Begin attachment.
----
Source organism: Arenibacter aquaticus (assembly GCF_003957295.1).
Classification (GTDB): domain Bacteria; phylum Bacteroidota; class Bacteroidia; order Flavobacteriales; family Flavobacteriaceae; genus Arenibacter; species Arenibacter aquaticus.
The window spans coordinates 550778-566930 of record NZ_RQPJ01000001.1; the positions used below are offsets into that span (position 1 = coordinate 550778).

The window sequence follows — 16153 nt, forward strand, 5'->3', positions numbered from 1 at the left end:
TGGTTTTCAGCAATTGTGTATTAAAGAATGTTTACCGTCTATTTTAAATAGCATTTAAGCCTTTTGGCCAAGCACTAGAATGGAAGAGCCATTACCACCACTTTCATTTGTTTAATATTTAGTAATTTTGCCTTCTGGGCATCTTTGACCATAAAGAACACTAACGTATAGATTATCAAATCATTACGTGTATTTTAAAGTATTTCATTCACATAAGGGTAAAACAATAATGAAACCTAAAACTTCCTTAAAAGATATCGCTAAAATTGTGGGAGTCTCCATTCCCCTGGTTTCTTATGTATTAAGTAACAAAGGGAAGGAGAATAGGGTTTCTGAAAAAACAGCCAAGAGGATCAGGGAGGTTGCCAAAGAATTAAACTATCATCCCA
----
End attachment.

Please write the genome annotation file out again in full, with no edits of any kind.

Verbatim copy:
Source organism: Arenibacter aquaticus (assembly GCF_003957295.1).
Classification (GTDB): domain Bacteria; phylum Bacteroidota; class Bacteroidia; order Flavobacteriales; family Flavobacteriaceae; genus Arenibacter; species Arenibacter aquaticus.
The window spans coordinates 550778-566930 of record NZ_RQPJ01000001.1; the positions used below are offsets into that span (position 1 = coordinate 550778).

The window sequence follows — 16153 nt, forward strand, 5'->3', positions numbered from 1 at the left end:
TGGTTTTCAGCAATTGTGTATTAAAGAATGTTTACCGTCTATTTTAAATAGCATTTAAGCCTTTTGGCCAAGCACTAGAATGGAAGAGCCATTACCACCACTTTCATTTGTTTAATATTTAGTAATTTTGCCTTCTGGGCATCTTTGACCATAAAGAACACTAACGTATAGATTATCAAATCATTACGTGTATTTTAAAGTATTTCATTCACATAAGGGTAAAACAATAATGAAACCTAAAACTTCCTTAAAAGATATCGCTAAAATTGTGGGAGTCTCCATTCCCCTGGTTTCTTATGTATTAAGTAACAAAGGGAAGGAGAATAGGGTTTCTGAAAAAACAGCCAAGAGGATCAGGGAGGTTGCCAAAGAATTAAACTATCATCCCA